Cinema: April 2019

  • The Hummingbird Project (Kim Nguyen), 7/10. Alexander Skarsgård absolutely steals the film. His Anton Zaleski is great. Lots of funny moments, but the script could have been improved.
  • Ash Is Purest White / 江湖儿女 (Jia Zhangke), 8/10. A very atmospheric film. For me was also interesting as learning about the Chinese culture. The story is simple, but Zhao Tao’s lead is splendid, and again there are lots of incredibly atmospheric scenes with a marvelous soundtrack, which at times reminded me Eduard Artemyev’s work on Tarkovsky’s “Solyaris”.
  • Sorry Angel / Plaire, aimer et courir vite (Christophe Honoré), 8/10. Very honest, bitterly funny and romantic, with a great soundtrack (e.g. Ride, Cocteau Twins). The year is 1993. Was recalling “Philadelphia”.
  • The Mustang (Laure de Clermont-Tonnerre), 9/10. Read a letter from Laure. Matthias Schoenaerts is unbelievable in this one. There are subtle moments that equestrian specialists would appreciate, I believe. Emotionally intricate: touching fragile scenes, the rough prison set-up, atmospheric nature scenes. So far the best of 2019. Or near.
  • Hotel Mumbai (Anthony Maras), 7/10. At times hard to watch. Well made, indeed. One could realize how similar that looks to school shooting scenarios.
  • Us (Jordan Peele), 5/10. What did Jordan try to create? A comedy? Indeed, the audience was mostly laughing for some reason. A horror movie? Felt more like a parody. An intellectual thriller? I wish I could believe the story. No, unfortunately. Smart symbolism? I heard it may have some particular meaning for Americans. Well, not me to judge. Lupita Nyong’o is the only bright spot.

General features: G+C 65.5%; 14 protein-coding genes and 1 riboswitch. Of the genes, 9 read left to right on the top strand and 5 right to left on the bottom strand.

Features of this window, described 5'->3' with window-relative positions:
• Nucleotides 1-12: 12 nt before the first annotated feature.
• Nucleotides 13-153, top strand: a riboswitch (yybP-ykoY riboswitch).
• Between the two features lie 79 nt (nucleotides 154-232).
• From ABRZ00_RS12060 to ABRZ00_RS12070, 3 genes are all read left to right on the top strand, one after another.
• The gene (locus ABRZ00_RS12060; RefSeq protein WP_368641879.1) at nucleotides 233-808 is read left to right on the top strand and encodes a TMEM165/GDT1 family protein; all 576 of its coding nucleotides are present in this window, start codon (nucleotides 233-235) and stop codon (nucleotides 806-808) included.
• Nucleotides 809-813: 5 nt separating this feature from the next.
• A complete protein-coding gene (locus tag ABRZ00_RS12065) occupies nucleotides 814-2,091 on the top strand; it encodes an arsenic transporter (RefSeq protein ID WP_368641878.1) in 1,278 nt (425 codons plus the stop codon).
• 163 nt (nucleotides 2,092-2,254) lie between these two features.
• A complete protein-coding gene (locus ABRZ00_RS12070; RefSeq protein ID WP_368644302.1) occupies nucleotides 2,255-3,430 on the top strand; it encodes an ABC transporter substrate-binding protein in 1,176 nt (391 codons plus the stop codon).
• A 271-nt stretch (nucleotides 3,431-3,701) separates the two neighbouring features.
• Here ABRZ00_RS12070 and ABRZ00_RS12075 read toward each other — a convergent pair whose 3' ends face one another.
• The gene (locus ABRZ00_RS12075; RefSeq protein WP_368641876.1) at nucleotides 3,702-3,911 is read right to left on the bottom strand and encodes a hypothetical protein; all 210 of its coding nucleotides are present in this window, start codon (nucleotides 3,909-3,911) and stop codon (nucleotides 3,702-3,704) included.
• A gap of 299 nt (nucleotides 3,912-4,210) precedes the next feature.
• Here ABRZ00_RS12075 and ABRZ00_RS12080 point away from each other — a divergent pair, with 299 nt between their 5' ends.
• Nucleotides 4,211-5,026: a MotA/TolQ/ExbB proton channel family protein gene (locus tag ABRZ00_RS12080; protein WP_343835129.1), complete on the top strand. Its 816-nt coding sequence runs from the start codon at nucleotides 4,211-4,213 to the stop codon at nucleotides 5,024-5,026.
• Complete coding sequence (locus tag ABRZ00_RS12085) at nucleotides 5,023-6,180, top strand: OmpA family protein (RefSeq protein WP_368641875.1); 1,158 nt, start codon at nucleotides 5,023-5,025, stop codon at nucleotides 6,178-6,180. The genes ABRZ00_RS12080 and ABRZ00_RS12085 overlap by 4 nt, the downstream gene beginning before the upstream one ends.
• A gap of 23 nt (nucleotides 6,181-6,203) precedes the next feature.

• Gloria Bell (Sebastián Lelio), 7/10. Julianne Moore is a treasure as usual.
  • High Life (Claire Denis), 9/10. Dark, oppressing. Recalling 2001: A Space Odyssey, Sunshine. Also Event Horizon. Stuart A. Staples’ score is incredibly good and fitting. Cinematography is wonderful. As is direction. There are so many interesting and experimental shots. Robert Pattinson and Juliette Binoche were convincing.
  • Little Woods (Nia DaCosta), 7/10. It is a decent film. Nothing special. “True story”. Depressing rural atmosphere. Wonderful Tessa Thompson and Lily James. At times, a bit theatrical. I think I liked the music in the film.
  • Peterloo (Mike Leigh), 1/10. They just talk, and talk, and talk. For 2.5 hours. Never the end. The characters and acting so stereotypical and exaggerated. It is about an important event. But it is supposed to be a film (i.e. art). Feels more like a poorly-made feature for a “History” channel. The ending is a fitting embarrassing conclusion to this whole thing. Why would you want to film a Peterloo massacre with no budget and with a PG-13 rating?
  • Teen Spirit (Max Minghella), 7/10. Elle Fanning and especially Zlatko Buric are very good in this film. Although the topic would normally be of little interest to me, it’s really enjoyable, and the songs, I think, are well made. The independent film touch is beneficial. Some atmospheric scenes. Also, Elle’s Polish seems impressive.